Dr. Robert Wurtz received his A.B. from Oberlin College in chemistry and his Ph.D. from the University of Michigan in physiological psychology, where he worked under James Olds on intra-cranial self-stimulation. He did postdoctoral research at Washington University in St. Louis, at the NIH, and at the Physiological Laboratory at Cambridge University. He joined the Laboratory of Neurobiology, NIMH in 1966, where he began studies on the visual system of awake, behaving monkeys, and became the founding Chief of the NEI Laboratory of Sensorimotor Research in 1978. He remains in the Laboratory as an NIH Distinguished Investigator. Dr. Wurtz has served as President of the Society for Neuroscience and has been elected to the National Academy of Sciences, the Institute of Medicine, and the American Academy of Arts & Sciences. Among his awards and honors are the Karl Spencer Lashley Award of the American Philosophical Society, the Distinguished Scientific Contribution Award of the American Psychological Association, the Ralph W. Gerard Prize of the Society for Neuroscience, the Dan David Prize for Brain Sciences, and the Gruber Prize in Neuroscience.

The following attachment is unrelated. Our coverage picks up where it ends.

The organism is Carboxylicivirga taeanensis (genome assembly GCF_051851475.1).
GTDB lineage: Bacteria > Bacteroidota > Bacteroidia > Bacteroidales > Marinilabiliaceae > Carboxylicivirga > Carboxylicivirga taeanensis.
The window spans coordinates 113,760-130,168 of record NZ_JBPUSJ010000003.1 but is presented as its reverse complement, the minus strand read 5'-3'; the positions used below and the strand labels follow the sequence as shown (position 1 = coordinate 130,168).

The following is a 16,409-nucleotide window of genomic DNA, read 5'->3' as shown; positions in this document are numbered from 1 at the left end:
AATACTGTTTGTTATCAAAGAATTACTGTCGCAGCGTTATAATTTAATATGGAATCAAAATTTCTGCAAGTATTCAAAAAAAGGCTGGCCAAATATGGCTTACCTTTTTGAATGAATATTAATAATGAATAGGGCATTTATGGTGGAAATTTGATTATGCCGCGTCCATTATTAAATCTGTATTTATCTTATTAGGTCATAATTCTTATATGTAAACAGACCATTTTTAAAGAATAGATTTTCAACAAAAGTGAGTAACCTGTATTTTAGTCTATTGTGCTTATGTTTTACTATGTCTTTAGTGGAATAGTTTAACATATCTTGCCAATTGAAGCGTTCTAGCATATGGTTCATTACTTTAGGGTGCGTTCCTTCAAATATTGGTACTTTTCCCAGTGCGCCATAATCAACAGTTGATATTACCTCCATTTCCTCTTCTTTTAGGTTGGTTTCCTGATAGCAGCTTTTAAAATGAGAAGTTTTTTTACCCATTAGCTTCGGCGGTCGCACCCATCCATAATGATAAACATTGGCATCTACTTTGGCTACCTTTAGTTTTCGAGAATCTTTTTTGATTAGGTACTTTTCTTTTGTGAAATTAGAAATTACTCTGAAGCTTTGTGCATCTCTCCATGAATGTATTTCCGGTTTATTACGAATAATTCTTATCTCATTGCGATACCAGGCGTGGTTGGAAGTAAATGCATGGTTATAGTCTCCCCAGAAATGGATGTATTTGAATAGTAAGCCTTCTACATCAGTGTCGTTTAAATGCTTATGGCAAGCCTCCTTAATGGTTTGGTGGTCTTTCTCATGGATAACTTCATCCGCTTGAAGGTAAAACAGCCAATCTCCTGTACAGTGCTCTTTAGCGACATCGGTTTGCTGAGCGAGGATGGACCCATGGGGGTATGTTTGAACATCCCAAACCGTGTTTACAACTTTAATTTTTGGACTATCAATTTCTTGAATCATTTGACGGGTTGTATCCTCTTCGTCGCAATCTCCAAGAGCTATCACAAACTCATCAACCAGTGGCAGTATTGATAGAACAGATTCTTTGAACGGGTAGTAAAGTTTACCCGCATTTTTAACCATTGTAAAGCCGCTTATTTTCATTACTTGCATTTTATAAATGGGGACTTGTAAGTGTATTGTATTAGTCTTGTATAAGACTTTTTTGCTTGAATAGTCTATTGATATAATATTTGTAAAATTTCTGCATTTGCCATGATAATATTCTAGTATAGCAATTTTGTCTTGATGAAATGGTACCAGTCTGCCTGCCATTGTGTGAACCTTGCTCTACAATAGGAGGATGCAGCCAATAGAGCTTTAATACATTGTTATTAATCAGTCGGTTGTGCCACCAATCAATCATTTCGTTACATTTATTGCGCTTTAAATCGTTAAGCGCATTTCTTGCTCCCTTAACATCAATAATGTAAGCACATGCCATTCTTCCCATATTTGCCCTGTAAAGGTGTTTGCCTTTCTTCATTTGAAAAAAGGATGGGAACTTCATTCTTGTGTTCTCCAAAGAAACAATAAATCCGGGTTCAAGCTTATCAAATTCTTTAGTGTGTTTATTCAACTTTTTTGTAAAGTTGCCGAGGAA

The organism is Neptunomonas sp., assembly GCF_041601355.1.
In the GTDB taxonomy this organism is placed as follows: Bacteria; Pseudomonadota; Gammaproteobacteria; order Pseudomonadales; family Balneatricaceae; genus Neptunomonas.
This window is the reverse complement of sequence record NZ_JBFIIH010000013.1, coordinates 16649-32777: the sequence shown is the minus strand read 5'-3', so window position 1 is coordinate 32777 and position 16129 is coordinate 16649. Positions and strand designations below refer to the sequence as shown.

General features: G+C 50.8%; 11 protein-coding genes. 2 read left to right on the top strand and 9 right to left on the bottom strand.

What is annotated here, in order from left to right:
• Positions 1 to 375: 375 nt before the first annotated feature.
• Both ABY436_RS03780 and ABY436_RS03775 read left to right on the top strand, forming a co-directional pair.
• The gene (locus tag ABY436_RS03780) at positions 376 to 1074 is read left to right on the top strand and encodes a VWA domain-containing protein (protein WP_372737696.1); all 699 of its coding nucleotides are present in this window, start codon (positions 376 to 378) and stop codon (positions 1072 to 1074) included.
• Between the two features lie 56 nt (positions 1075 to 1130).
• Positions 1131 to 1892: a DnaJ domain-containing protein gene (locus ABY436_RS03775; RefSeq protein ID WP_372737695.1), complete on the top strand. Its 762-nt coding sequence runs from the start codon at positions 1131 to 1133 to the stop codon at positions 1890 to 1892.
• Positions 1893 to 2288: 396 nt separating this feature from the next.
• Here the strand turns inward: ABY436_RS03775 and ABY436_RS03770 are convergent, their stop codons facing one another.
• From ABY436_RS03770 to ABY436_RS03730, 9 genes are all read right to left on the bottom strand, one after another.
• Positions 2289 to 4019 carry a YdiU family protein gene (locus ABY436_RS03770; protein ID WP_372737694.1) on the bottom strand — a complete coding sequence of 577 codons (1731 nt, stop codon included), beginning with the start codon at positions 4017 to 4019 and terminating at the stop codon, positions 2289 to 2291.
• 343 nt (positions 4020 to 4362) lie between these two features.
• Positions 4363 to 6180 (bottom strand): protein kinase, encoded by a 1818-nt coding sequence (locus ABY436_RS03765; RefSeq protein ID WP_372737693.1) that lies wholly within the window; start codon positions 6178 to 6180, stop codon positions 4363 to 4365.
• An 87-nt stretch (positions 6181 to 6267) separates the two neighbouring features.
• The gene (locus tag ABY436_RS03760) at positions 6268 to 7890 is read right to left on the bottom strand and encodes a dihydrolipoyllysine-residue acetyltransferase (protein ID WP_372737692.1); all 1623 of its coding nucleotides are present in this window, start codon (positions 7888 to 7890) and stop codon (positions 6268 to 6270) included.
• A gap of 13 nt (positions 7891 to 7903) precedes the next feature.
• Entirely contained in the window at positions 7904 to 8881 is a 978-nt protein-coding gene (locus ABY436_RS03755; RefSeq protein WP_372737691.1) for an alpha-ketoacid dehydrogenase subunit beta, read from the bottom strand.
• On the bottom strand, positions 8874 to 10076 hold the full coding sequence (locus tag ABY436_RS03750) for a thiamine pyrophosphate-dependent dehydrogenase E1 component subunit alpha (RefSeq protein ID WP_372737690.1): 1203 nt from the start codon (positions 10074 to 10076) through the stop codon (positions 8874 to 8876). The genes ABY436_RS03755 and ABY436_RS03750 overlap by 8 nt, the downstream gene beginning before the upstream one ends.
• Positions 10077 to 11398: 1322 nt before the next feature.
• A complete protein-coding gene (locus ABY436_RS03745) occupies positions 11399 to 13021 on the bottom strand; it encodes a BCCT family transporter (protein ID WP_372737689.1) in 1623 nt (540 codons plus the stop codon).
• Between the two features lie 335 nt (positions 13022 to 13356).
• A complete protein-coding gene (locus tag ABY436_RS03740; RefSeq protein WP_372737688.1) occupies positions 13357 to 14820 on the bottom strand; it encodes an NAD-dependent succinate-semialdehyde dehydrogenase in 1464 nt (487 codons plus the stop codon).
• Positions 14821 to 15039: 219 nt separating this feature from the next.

Dr. Wurtz’s research explores the organization of the brain underlying visual perception and the control of eye movement. He developed methods now widely used to study the visual system in awake, behaving monkeys, the best animal model available for the human visual system. This method makes possible the analysis of the brain’s integration of visual input from the eye with information about movement of the eye that is essential for the active vision of all primates. His subsequent experiments have concentrated on the organization of visual and occulomotor circuits in the brain that underlie this active vision, including the mechanisms of visual motion, visual attention, and the generation of eye movements. His work has centered on study of both the cerebral cortex and subcortical structures including the superior colliculus and the thalamus. The recent work of Dr. Wurtz and his colleagues has revealed circuits within the brain that convey information (a corollary discharge) that is used to produce stable visual perception in spite of frequent eye movements.